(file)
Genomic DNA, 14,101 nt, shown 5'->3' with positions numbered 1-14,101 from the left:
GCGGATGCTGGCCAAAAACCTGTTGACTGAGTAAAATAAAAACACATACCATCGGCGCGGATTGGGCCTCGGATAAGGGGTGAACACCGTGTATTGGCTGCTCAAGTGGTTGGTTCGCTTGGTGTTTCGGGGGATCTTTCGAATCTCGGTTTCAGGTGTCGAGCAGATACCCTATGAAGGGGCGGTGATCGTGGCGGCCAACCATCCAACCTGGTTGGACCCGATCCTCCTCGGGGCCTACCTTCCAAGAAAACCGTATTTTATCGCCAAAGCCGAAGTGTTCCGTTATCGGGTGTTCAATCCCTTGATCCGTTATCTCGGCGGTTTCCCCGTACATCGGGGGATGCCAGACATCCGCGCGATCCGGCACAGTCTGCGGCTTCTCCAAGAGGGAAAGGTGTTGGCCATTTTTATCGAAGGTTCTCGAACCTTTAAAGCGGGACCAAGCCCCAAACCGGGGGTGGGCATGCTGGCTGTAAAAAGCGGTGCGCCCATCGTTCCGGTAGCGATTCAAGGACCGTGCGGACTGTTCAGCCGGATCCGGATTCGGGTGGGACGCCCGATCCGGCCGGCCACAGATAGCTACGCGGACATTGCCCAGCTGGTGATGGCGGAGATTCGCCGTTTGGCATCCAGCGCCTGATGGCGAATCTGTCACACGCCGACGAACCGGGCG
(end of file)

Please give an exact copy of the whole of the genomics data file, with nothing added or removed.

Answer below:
Genomic DNA, 14,101 nt, shown 5'->3' with positions numbered 1-14,101 from the left:
GCGGATGCTGGCCAAAAACCTGTTGACTGAGTAAAATAAAAACACATACCATCGGCGCGGATTGGGCCTCGGATAAGGGGTGAACACCGTGTATTGGCTGCTCAAGTGGTTGGTTCGCTTGGTGTTTCGGGGGATCTTTCGAATCTCGGTTTCAGGTGTCGAGCAGATACCCTATGAAGGGGCGGTGATCGTGGCGGCCAACCATCCAACCTGGTTGGACCCGATCCTCCTCGGGGCCTACCTTCCAAGAAAACCGTATTTTATCGCCAAAGCCGAAGTGTTCCGTTATCGGGTGTTCAATCCCTTGATCCGTTATCTCGGCGGTTTCCCCGTACATCGGGGGATGCCAGACATCCGCGCGATCCGGCACAGTCTGCGGCTTCTCCAAGAGGGAAAGGTGTTGGCCATTTTTATCGAAGGTTCTCGAACCTTTAAAGCGGGACCAAGCCCCAAACCGGGGGTGGGCATGCTGGCTGTAAAAAGCGGTGCGCCCATCGTTCCGGTAGCGATTCAAGGACCGTGCGGACTGTTCAGCCGGATCCGGATTCGGGTGGGACGCCCGATCCGGCCGGCCACAGATAGCTACGCGGACATTGCCCAGCTGGTGATGGCGGAGATTCGCCGTTTGGCATCCAGCGCCTGATGGCGAATCTGTCACACGCCGACGAACCGGGCG